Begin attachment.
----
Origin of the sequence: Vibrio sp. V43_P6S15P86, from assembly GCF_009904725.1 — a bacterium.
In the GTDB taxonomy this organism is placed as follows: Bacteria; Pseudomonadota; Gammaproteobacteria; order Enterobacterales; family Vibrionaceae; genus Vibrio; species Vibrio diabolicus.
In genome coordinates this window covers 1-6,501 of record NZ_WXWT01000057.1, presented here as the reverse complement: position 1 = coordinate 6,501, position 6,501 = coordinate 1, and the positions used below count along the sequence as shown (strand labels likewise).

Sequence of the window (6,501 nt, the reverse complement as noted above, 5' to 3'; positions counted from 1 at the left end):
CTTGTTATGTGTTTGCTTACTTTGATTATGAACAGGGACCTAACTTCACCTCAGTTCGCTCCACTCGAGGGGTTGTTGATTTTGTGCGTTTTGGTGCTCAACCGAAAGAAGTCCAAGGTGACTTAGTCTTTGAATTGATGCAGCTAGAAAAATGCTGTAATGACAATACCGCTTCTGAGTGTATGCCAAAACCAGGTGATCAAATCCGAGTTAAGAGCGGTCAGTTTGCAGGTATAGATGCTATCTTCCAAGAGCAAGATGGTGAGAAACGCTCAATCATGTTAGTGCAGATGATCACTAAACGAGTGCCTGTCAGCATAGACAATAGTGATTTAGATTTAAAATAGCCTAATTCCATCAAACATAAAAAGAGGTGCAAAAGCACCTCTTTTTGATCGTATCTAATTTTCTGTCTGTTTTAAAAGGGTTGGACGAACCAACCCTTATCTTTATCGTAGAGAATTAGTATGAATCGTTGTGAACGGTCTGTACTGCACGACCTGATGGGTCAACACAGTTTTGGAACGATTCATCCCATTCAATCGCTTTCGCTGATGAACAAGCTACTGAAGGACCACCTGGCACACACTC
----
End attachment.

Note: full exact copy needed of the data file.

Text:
Origin of the sequence: Vibrio sp. V43_P6S15P86, from assembly GCF_009904725.1 — a bacterium.
In the GTDB taxonomy this organism is placed as follows: Bacteria; Pseudomonadota; Gammaproteobacteria; order Enterobacterales; family Vibrionaceae; genus Vibrio; species Vibrio diabolicus.
In genome coordinates this window covers 1-6,501 of record NZ_WXWT01000057.1, presented here as the reverse complement: position 1 = coordinate 6,501, position 6,501 = coordinate 1, and the positions used below count along the sequence as shown (strand labels likewise).

Sequence of the window (6,501 nt, the reverse complement as noted above, 5' to 3'; positions counted from 1 at the left end):
CTTGTTATGTGTTTGCTTACTTTGATTATGAACAGGGACCTAACTTCACCTCAGTTCGCTCCACTCGAGGGGTTGTTGATTTTGTGCGTTTTGGTGCTCAACCGAAAGAAGTCCAAGGTGACTTAGTCTTTGAATTGATGCAGCTAGAAAAATGCTGTAATGACAATACCGCTTCTGAGTGTATGCCAAAACCAGGTGATCAAATCCGAGTTAAGAGCGGTCAGTTTGCAGGTATAGATGCTATCTTCCAAGAGCAAGATGGTGAGAAACGCTCAATCATGTTAGTGCAGATGATCACTAAACGAGTGCCTGTCAGCATAGACAATAGTGATTTAGATTTAAAATAGCCTAATTCCATCAAACATAAAAAGAGGTGCAAAAGCACCTCTTTTTGATCGTATCTAATTTTCTGTCTGTTTTAAAAGGGTTGGACGAACCAACCCTTATCTTTATCGTAGAGAATTAGTATGAATCGTTGTGAACGGTCTGTACTGCACGACCTGATGGGTCAACACAGTTTTGGAACGATTCATCCCATTCAATCGCTTTCGCTGATGAACAAGCTACTGAAGGACCACCTGGCACACACTC